Modern science emerged in the seventeenth century with two fundamental ideas: planned experiments (Francis Bacon) and the mathematical representation of relations among phenomena (Galileo). This basic experimental-mathematical epistemology evolved until, in the first half of the twentieth century, it took a stringent form involving (1) a mathematical theory constituting scientific knowledge, (2) a formal operational correspondence between the theory and quantitative empirical measurements, and (3) predictions of future measurements based on the theory. The “truth” (validity) of the theory is judged based on the concordance between the predictions and the observations. While the epistemological details are subtle and require expertise relating to experimental protocol, mathematical modeling, and statistical analysis, the general notion of scientific knowledge is expressed in these three requirements.

    Science is neither rationalism nor empiricism. It includes both in a particular way. In demanding quantitative predictions of future experience, science requires formulation of mathematical models whose relations can be tested against future observations. Prediction is a product of reason, but reason grounded in the empirical.

    E R Doherty
  • Meta
    185
    My idea of scientific method is about the same as the one you showed. But this definition still raises the same question (at least for me). Quarks are considered real because the theory which describes quarks describes reality better than the competing physical theories. Now my problem is I havent observed any quarks and I won't ever observe any. From my perspective the only option is to believe these observations exist.

    What is the difference between the observations in CERN and the observations of saints and gurus? They dont have any significant predictions which influence my life in any way. And the priest's and the scientist's theory of everyday physical reality are the same in a sense.

    You could say that religious predictions are not quantitative but some predictions of lets say evolutionary biology are also qualitative.

    Edit: so when defining the scientific method we cant just say something is observable, we have to clarify what kind of observable phenomena we are talking about. What counts as observable? Phenomena observed by an authority?
  • Wayfarer
    4.8k
    What is the difference between the observations in CERN and the observations of saints and gurus? They dont have any significant predictions which influence my life in any way. And the priest's and the scientist's theory of everyday physical reality are the same in a sense.Meta

    A lot rides on 'in a sense'. The point about religious principles, as distinct from scientific ones, is that in the first case, you yourself are the subject of the discipline. That is very different from a case where the object of analysis is external or objective. And that difference has many implications and consequences.
  • Bitter Crank
    4.3k
    You didn't define "soul". i'm not knocking any points off your OP for that failure, but at least with quarks there is a definition.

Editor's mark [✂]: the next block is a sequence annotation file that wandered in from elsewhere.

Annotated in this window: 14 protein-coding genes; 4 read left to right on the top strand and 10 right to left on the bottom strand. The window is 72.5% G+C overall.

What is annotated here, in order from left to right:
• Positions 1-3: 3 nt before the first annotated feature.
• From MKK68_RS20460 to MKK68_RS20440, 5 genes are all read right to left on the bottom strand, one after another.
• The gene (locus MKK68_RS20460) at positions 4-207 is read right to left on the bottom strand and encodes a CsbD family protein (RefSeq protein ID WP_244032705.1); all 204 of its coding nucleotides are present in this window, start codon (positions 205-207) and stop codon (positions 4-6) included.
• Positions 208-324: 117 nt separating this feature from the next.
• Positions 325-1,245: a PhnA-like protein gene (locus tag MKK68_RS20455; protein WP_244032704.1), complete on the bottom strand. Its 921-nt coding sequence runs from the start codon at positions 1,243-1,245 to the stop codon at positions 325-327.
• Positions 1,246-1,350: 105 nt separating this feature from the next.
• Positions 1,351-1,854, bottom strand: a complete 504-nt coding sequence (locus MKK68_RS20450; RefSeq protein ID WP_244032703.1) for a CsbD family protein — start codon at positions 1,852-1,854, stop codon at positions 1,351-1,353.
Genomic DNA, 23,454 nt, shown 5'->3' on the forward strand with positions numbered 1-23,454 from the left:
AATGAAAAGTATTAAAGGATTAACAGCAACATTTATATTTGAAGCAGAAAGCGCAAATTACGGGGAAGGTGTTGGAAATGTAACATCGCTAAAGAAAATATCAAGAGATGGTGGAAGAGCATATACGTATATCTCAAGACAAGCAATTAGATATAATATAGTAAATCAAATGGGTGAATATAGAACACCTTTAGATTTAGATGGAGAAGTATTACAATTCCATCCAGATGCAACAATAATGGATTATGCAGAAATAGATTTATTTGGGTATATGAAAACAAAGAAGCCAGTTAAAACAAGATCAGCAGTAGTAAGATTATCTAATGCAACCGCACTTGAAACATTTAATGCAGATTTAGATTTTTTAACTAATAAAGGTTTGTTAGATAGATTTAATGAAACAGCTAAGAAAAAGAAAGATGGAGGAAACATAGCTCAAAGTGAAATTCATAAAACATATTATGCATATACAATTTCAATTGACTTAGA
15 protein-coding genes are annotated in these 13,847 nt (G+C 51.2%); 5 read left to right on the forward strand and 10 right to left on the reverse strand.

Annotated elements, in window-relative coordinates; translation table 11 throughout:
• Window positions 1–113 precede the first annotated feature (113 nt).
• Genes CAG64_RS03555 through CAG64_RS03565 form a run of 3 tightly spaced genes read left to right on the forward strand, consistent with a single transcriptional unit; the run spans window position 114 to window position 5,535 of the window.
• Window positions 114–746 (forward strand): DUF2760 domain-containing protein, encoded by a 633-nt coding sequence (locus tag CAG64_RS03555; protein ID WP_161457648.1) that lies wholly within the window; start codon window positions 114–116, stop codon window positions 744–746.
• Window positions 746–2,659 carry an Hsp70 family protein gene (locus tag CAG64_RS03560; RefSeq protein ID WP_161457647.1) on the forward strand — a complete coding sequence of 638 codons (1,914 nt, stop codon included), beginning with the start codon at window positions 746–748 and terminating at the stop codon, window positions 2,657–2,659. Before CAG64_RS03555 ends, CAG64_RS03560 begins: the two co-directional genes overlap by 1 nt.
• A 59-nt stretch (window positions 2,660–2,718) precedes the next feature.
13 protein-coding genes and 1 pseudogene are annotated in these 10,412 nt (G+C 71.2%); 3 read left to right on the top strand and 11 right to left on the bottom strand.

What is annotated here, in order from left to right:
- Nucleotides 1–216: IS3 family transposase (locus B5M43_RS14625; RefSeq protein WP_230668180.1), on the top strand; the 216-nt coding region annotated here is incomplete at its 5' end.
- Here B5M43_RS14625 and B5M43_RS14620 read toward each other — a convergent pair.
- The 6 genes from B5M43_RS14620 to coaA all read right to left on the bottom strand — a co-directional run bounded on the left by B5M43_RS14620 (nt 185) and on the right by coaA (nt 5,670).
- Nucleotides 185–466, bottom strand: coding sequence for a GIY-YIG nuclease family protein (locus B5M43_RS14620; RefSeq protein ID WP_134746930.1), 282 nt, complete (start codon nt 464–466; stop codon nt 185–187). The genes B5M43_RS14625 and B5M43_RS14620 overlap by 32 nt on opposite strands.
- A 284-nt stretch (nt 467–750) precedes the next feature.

There are several words that are synonyms for "whatever it is": soul, psyche, spirit, vital force, pneuma, anima, atman, embodiment, incarnation animating principle...

      Soul
    • the nonphysical part of a person that is the seat of emotions and character; the soul.
    • the nonphysical part of a person regarded as a person's true self and as capable of surviving physical death or separation.
    • the nonphysical part of a person manifested as an apparition after their death; a ghost.
    • archaic
    • a highly refined substance or fluid thought to govern vital phenomena.

    If you collect all the definitions you can find for "soul", and collect all the definitions for all the synonyms of soul, you can thoroughly define "soul". Some of these definitions will turn out to be observable and testable. For instance, "emotions and character" are observable and testable. Anything that survives death, or something as vague as "a highly refined substance or fluid thought to govern vital phenomena" most likely won't be observable or testable.

    Religions teach all sorts of things that are not observable or testable, but this doesn't mean that everything that religions teach is hogwash. Some of it is hogwash, of course.

    A young child taught to believe that something called his soul will survive his death is like to find this comforting and (probably) true, even though he will never never never be able to observe or test out the concept. No harm done. Add Heaven and Hell as two alternate destinations for the soul, depending on whether he behaved just right or not, and you have some real leverage over the kid. Harm starts to become possible, if not probable. Add many kinds of ghosts, spirits, demons, devils, angels, and so forth, some who are capable of causing great harm if they are regularly and properly propitiated, and you have a real mess on your hands. Add "Sinners in the Hands of an Angry God" (the title of a famous sermon by Jonathan Edwards) and you have a terrorist.

    So... decide what is worth defining and what is not. There may be a kernel of truth buried under the pile of religious bullshit.
  • andrewk
    907